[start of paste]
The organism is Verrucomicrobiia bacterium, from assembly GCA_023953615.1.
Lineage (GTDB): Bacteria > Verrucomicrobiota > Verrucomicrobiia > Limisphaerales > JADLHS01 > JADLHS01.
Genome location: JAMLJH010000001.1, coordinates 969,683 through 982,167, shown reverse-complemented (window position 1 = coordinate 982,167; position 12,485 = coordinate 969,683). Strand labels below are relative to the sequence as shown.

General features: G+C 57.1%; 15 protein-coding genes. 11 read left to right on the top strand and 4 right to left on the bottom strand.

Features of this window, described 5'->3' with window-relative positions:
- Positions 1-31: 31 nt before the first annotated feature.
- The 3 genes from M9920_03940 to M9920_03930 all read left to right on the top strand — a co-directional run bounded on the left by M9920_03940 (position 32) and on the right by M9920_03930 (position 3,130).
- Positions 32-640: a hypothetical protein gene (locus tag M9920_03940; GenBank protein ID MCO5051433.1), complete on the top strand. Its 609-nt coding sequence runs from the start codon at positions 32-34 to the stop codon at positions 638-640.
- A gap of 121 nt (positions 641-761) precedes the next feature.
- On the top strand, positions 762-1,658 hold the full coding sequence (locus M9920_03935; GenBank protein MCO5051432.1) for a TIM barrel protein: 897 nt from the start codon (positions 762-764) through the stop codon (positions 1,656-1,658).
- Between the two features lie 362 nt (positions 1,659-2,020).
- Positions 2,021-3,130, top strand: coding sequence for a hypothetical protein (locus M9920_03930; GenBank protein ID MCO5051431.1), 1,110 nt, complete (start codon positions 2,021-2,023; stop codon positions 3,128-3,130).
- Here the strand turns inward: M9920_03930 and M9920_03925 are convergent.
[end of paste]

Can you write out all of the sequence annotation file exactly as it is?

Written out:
The organism is Verrucomicrobiia bacterium, from assembly GCA_023953615.1.
Lineage (GTDB): Bacteria > Verrucomicrobiota > Verrucomicrobiia > Limisphaerales > JADLHS01 > JADLHS01.
Genome location: JAMLJH010000001.1, coordinates 969,683 through 982,167, shown reverse-complemented (window position 1 = coordinate 982,167; position 12,485 = coordinate 969,683). Strand labels below are relative to the sequence as shown.

General features: G+C 57.1%; 15 protein-coding genes. 11 read left to right on the top strand and 4 right to left on the bottom strand.

Features of this window, described 5'->3' with window-relative positions:
- Positions 1-31: 31 nt before the first annotated feature.
- The 3 genes from M9920_03940 to M9920_03930 all read left to right on the top strand — a co-directional run bounded on the left by M9920_03940 (position 32) and on the right by M9920_03930 (position 3,130).
- Positions 32-640: a hypothetical protein gene (locus tag M9920_03940; GenBank protein ID MCO5051433.1), complete on the top strand. Its 609-nt coding sequence runs from the start codon at positions 32-34 to the stop codon at positions 638-640.
- A gap of 121 nt (positions 641-761) precedes the next feature.
- On the top strand, positions 762-1,658 hold the full coding sequence (locus M9920_03935; GenBank protein MCO5051432.1) for a TIM barrel protein: 897 nt from the start codon (positions 762-764) through the stop codon (positions 1,656-1,658).
- Between the two features lie 362 nt (positions 1,659-2,020).
- Positions 2,021-3,130, top strand: coding sequence for a hypothetical protein (locus M9920_03930; GenBank protein ID MCO5051431.1), 1,110 nt, complete (start codon positions 2,021-2,023; stop codon positions 3,128-3,130).
- Here the strand turns inward: M9920_03930 and M9920_03925 are convergent.